Evaluative or critical annotation - critical appraisal of an item’s contents, scope, significance and limitations. You need to:

  • Evaluate its accuracy, bias, and the strengths and weaknesses of its argument
  • Compare and/or contrast the item with other works on the same subject, or of a similar type
  • Comment on the audience: intended for specialists, or general readers?
  • Assess its currency. Is it up-to-date? Does it matter?
  • Assess its relevancy.

If you are particularly critical of a work, you may have to explain and justify its inclusion in your bibliography.

An annotation has a number of similarities with a book review, but:

  • an annotated bibliography consists of multiple works
  • in each annotation the emphasis is on brevity and precision of description
  • annotations are less personal than book reviews—reviews will typically address concepts or arguments that evoke strong responses from the reviewer.

Advice on style

  • Write in the third person.
  • Avoid beginning annotations with phrases as “This book discusses...”
  • Avoid needless repetition of information explicit in the title.
  • Sentences do not need to be grammatically complete, but they should begin with a capital and end with a full stop.
  • Only provide significant details in the annotation e.g. background materials and references to previous work by the same author
  • Be concise and specific. Avoid unnecessary words and long complex sentences.
  • Use such words as argues, asserts, demonstrates, discusses, examines, proves, speculates, suggests.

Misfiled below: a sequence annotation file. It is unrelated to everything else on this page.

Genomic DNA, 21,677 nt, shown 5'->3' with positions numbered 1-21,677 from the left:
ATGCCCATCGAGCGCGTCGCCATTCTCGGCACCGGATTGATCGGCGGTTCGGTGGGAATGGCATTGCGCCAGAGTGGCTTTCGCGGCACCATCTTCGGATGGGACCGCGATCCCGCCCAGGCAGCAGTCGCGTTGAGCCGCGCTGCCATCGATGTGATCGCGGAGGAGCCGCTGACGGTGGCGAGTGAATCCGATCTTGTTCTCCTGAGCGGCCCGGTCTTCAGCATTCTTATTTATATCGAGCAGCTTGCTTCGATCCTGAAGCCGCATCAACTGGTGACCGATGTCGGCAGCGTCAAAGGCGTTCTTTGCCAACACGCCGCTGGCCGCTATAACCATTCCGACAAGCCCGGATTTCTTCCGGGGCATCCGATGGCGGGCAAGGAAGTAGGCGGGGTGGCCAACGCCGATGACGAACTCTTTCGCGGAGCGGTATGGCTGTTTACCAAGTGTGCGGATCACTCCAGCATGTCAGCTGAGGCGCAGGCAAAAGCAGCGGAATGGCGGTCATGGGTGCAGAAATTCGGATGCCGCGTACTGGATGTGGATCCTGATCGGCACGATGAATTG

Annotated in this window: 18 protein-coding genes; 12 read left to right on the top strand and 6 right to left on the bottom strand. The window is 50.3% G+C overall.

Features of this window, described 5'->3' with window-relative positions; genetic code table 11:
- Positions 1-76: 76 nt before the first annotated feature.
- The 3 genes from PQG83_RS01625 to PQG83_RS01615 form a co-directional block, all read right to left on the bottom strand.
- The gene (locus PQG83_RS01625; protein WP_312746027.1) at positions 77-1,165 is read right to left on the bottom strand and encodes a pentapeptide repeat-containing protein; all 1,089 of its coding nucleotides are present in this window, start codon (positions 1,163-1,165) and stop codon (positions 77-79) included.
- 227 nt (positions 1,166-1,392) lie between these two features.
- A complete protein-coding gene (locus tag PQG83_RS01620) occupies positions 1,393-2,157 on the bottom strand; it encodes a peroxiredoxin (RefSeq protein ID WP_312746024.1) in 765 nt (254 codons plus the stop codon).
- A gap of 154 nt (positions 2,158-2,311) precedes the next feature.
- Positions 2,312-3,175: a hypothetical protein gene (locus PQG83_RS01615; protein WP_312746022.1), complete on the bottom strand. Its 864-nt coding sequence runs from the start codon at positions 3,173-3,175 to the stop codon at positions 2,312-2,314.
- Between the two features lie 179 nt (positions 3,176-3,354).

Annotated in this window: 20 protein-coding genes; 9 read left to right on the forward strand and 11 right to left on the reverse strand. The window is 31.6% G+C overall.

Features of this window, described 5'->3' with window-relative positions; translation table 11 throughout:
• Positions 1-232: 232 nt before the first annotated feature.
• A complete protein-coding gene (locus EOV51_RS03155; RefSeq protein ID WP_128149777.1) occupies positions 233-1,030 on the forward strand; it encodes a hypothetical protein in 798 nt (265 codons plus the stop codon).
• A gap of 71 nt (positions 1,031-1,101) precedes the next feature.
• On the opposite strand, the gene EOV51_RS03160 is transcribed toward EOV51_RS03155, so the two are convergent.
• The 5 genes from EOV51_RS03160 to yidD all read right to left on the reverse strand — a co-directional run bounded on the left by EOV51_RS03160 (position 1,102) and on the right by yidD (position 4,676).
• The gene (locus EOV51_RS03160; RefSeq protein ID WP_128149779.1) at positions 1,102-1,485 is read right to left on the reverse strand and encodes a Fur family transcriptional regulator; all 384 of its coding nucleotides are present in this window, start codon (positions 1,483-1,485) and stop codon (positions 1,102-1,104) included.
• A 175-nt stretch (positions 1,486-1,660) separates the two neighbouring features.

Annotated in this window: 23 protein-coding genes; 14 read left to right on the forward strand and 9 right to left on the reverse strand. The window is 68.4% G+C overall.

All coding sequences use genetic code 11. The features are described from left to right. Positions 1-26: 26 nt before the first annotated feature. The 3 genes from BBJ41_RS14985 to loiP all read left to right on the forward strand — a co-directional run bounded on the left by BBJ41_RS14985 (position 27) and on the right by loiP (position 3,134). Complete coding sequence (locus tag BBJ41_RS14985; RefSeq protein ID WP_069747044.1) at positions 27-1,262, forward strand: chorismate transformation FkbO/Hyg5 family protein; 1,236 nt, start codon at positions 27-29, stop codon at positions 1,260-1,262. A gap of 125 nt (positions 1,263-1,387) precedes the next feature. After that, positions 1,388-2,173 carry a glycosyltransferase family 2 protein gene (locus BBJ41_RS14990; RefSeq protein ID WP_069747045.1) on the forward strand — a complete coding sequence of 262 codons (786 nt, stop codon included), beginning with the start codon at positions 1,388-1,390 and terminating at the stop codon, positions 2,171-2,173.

Bibliographic essays

You may be asked to produce a bibliographic essay, which is also sometimes called a “research review” or “literature review”. A bibliographic essay evaluates your bibliography’s entries, compares and contrasts them, and groups the entries according to themes, emphases, trends, and schools of thought. You may find subheadings to be a useful way to organise a bibliographic essay.

Samples: MLA descriptive/informative style

Modern Language Association of America. MLA Handbook for Writers of Research Papers. 7th ed. New York: MLA, 2009. Print.

Covers issues such as research and writing, spelling, punctuation, use of numbers and quotations, the format of research papers, and documentation. Guides the researcher and writer through the process of selecting a research topic to submitting the completed manuscript. This revised edition of the Handbook includes an updated and expanded discussion on the use of electronic resources in research and their citation.

London, Herbert. "Five Myths of the Television Age." Television Quarterly 10.1 (1982): 81-89. Print.

Explains how television contradicts five commonly believed ideas. Uses specific examples of events seen on television, such as the assassination of John Kennedy, to illustrate points. Examples have been selected to contradict such truisms as: "seeing is believing"; "a picture is worth a thousand words"; and "satisfaction is its own reward." Logical arguments are used to support ideas which reflect the author's opinion. Previous works on the topic are not mentioned.